My crew of high school friends and I have all despised the cops from a very young age, because we all got harassed by them at some point or another. In this conversation, we wondered what a rebellion would look like in the urban region we live in. After a few minutes of imagining, there was the common sense response, from my welder friend, “yea, well, call me when it happens!” To which I responded, “well, we gotta prepare for it if we’re gonna be ready when the moment comes, right?” There was no surprise that I asked this question. “Right.” I’ve known these two particular friends since I was about ten, so we were all very comfortable talking about this with each other. I pried further, “but how???” After a pause, my unemployed friend said, “practice,” which I remember he said with a completely straight face. Continue Reading


A Houston Wob’s Reflection on the USW Strike

Unions’ power is in decay and lately have been resorting to more creative methods in order to remain relevant. We’ve seen the Democrats putting their money behind the Service Employees International Union’s (SEIU) Fight For $15 in Houston at the same time attempting to “turn Texas blue.” But this dependency of unions like SEIU and the United Steel Workers (USW) on the Democratic Party means they are severely limited in what they are willing to do in the realm of tactics. This along with union density being sharply in decline, as well as union power being undermined by Right-to-Work spreading to states like Indiana, Michigan, and Wisconsin, means the unions are not up for waging anything close to a class struggle. Instead unions like the USW maintain their position as representing only certain interests and timidly bargaining around them.

Texas, like other Right-to-Work states, has a working class that is almost entirely disconnected with their own fighting traditions. There is no real culture of workers resistance, union or not, nor is there any historical memory of fighting strikes. However, recently in Houston we have seen a few significant developments unfolding in labor starting with the immigrant rights movement and detention center hunger and labor strikes, the Maximus Coffee strike and lockout at the end of 2013, the ongoing Fight For $15 “movement” and its semi-annual spectacles, and the most recent and equally significant, the USW refinery strikes. These developments are very exciting for Houston not simply because of the lack of historical memory of struggle to draw from, but also due to the high density of industry in Houston which is unlike most of the country.  This makes Houston a critical choke point for US capital and thus pivotal for workers struggle nationally. Continue Reading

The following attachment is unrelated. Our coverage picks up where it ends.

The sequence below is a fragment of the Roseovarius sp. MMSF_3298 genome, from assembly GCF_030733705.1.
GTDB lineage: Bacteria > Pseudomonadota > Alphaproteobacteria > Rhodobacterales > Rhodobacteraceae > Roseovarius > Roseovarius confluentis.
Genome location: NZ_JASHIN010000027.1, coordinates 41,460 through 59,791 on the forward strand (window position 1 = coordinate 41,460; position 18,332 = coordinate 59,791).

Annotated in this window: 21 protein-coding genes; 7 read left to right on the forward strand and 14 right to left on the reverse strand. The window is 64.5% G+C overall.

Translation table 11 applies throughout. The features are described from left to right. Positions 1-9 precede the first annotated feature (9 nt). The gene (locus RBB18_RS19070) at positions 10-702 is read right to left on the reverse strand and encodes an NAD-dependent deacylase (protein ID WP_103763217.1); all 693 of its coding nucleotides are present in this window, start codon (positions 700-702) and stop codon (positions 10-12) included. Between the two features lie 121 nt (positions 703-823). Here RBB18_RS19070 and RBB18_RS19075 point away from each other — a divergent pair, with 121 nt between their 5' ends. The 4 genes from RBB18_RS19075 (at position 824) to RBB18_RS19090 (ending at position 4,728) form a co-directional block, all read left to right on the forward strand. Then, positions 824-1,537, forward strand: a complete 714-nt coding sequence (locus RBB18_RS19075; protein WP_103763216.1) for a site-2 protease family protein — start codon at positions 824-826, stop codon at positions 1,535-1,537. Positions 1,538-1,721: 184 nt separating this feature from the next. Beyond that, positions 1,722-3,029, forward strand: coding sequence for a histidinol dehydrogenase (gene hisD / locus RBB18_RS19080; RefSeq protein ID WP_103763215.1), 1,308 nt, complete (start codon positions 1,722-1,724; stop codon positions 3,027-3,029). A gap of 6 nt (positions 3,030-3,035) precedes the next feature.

Fanon and the Theory of Race

Fanon 1It is a peculiar sensation, this double-consciousness, this sense of always looking at one’s self through the eyes of others
– W.E.B Du Bois, The Souls of Black Folks

He who is reluctant to recognize me is against me
– Frantz Fanon, Black Skin, White Masks

We declare our right on this earth to be a man, to be a human being, to be respected as a human being, to be given the rights of a human being in this society, on this earth, in this day, which we intend to bring into existence by any means necessary
— Malcolm X, Speech at the Founding of the OAAU